In preparation of a meeting with Hayek-Followers the next weekend I am reading a paper (Markt und Staat in einer globalisierten Welt: Die ordnungsökonomische Perspektive) from Viktor J. Vanberg.
Among other things the paper is about taxation in a globalised world. Vanberg draws attention to an interesting point: about the ethical standard of raising taxes. To most Germans it seem to be clear that the amount of tax they have to pay depends on their income. And that for paying taxes they can’t expect anything concrete in return.
It is the almost definition of taxes – at least in Germany and in contrast to fees (“Gebühren”) and contributions (“Beiträge”) – that there is no counterpart of your financial efforts.
But this, Vanberg argues, is not only a problem in a globalised world (because if you have to pay with nothing in return you – as a person but also as a company – will think about changing location and therefore taxation), taxation without compensation can also be perceived as unfair.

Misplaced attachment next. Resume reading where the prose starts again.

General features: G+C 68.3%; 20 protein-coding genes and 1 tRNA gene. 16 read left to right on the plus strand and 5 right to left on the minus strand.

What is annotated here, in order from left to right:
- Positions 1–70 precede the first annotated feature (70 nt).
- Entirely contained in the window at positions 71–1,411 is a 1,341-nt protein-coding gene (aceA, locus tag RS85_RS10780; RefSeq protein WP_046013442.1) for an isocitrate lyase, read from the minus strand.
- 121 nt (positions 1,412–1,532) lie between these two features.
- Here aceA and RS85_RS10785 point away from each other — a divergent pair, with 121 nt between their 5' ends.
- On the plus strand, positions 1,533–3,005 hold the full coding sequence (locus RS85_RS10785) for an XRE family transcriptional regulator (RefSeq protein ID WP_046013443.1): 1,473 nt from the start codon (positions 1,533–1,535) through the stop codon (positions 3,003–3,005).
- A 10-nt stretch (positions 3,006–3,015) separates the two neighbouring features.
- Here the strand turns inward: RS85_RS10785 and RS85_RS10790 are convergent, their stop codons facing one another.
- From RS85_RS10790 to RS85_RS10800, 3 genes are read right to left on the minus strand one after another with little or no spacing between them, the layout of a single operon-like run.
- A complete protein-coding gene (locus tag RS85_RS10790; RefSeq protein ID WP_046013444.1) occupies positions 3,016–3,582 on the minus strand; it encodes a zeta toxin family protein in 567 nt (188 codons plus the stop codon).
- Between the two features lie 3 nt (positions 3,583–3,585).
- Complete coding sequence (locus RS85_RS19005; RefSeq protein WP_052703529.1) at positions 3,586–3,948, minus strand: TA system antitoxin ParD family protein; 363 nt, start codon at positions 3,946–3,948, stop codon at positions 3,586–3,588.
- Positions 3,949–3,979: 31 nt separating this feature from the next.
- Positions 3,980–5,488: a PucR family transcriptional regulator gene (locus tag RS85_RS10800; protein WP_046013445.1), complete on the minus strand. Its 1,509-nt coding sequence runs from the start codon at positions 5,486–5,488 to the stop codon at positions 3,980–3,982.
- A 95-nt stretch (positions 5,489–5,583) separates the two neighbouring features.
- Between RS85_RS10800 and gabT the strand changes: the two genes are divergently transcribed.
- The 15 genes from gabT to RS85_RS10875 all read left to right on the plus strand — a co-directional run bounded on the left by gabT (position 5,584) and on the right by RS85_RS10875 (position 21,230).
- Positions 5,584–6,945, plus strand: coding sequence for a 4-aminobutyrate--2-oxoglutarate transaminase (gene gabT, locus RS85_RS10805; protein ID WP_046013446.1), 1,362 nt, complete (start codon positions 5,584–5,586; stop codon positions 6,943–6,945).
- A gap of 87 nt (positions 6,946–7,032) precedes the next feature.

So maybe, under the pressure of globalization, we are moving away from ‘taxation on performance‘ (‘Besteuerung nach Leistungsfähigkeit’) towards … er, what? Vanberg has an idea. He recalls the Swedish economist Knut Wicksell who favored a “taxation on interests“. In this sense taxation would be a kind of membership-fee for being part of a society. And because societies (in a Rawls’ sense) are made for social cooperation for mutual advantage, everybody should pay for their interest of his own personal benefit.
Thinking taxation that way means rethinking the whole system of taxation. Quite interesting.
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One thought on ““Taxation on performance” vs.”taxation on interests”: What is fair?”
Exactly. Rawles was right. We need a progressive tax system to ensure everyone pays his fair share